Joe Smith (musician)

Joe "Fox" Smith (né Joseph Emory Smith; 28 June 1902 Ripley, Ohio – 2 December 1937 Central Islip, New York) was an American jazz trumpeter.


Known throughout his childhood as "Toots", Smith originally started as a drummer but was convinced by Ethel Waters that he was far better as a trumpet player. It has been said that when he reached New York in 1920 he already had a fully formed style, which achieved "the vocalized sound, the blues spirit and the swing which makes for convincing jazz performance".[1]

In 1921, Smith joined the Black Swan Jazz Masters in Chicago, directed at the time by Fletcher Henderson who described Smith as "the most soulful trumpet I ever had".[2] He also worked with the Jazz Hounds, the Broadway Syncopators, and finally with McKinney's Cotton Pickers throughout the 1920s. He became famous from his work accompanying Bessie Smith, recording over 30 records. She stated that Smith was her preferred cornetist when recording due to his reserved additions to her voice.[3] Some of the other artists he worked with include Billy Paige, Noble Sissle, Eubie Blake, and Allie Ross.

Thomas Brothers described Smith as Louis Armstrong's New York City rival, citing Armstrong's description of Smith as "a big prima donna." When recalling his time with the Henderson orchestra, Armstrong insisted that he was forced to cover the high notes Smith could not hit.[4]


Smith came from a family of musicians. His father, Luke Smith, Sr., was a bandleader, and six of his brothers also played the trumpet or trombone: Luke, Jr. (1895–1936), Stanley (born 1890), Doonie, Charles (born 1908), Carpathia (1912–2000), and Russell (1890–1966). Three of the brothers played professionally, Russell as first trumpet for Fletcher Henderson's orchestra.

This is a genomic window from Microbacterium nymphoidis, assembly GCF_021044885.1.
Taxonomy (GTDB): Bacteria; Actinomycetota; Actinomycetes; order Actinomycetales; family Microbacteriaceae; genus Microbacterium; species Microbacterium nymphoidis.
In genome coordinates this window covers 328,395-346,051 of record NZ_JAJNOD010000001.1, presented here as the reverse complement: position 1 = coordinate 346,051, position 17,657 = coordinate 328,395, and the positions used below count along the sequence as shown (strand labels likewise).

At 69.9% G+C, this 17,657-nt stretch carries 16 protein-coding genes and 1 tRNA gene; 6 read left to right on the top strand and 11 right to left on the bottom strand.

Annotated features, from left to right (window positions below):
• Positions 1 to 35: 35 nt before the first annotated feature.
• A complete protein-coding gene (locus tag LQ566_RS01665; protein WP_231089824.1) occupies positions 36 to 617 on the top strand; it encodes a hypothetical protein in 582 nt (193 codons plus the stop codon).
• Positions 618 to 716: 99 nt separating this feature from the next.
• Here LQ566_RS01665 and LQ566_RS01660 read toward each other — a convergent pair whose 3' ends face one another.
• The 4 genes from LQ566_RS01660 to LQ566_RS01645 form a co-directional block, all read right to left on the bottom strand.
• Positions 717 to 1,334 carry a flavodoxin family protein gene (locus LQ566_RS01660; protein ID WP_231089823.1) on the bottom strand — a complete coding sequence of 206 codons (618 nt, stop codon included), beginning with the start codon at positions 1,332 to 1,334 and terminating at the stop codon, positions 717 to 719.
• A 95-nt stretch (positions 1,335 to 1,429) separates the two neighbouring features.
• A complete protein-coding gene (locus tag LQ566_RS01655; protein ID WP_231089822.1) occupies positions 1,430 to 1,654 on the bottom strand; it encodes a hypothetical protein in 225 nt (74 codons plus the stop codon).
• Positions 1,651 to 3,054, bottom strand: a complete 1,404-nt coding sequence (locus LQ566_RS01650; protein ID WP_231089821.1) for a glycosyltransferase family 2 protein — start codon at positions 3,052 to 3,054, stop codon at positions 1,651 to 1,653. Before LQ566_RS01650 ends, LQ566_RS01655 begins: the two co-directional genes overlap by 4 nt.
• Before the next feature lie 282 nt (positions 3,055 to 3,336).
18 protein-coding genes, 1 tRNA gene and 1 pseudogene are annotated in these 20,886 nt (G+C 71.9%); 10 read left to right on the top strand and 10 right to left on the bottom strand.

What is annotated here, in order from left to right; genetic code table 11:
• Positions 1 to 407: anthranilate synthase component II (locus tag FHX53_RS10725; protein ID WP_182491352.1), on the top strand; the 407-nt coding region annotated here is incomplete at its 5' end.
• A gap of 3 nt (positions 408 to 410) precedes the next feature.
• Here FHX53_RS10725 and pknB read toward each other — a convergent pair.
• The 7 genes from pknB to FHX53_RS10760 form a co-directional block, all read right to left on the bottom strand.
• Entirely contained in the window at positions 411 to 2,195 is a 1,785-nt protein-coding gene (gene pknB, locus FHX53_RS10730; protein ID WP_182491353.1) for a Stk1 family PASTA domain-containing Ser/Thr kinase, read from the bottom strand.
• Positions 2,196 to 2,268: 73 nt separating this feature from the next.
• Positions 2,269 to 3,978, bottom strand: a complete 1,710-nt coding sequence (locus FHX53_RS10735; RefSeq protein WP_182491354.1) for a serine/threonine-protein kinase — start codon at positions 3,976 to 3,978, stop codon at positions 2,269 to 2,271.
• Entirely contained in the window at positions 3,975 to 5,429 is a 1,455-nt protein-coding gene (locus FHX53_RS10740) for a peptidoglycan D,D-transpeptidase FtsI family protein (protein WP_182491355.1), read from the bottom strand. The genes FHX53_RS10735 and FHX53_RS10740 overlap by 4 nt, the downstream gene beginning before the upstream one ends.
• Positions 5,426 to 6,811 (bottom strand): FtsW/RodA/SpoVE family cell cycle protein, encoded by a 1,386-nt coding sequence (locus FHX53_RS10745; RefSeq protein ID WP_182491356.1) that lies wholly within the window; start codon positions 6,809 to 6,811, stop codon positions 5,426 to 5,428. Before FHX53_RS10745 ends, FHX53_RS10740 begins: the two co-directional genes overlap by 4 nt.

Smith married Madeline Adele Belt on January 12, 1928, in Manhattan.


Smith died of complications from tuberculosis on December 2, 1937, in an asylum in Central Islip, New York.

Notes and referencesEdit

  1. ^ Lyttelton, Humphrey (1998). The best of Jazz. Robson Books. pp. 103–4. ISBN 1-86105-187-5. CS1 maint: discouraged parameter (link)
  2. ^ Berendt, Joachim (1976). The Jazz Book. Paladin. p. 186. ISBN 0586082603. CS1 maint: discouraged parameter (link)
  3. ^ Brothers, Thomas (2014). Louis Armstrong: Master of Modernism. New York, NY: W.W. Norton & Company. p. 160. ISBN 978-0-393-06582-4.
  4. ^ Brothers, Thomas (2014). Louis Armstrong: Master of Modernism. New York, NY: W.W. Norton & Company. pp. 151–52. ISBN 978-0-393-06582-4. Biography of Joe "Fox" Smith

Obituary of Joe Smith, Ohio Memory Collection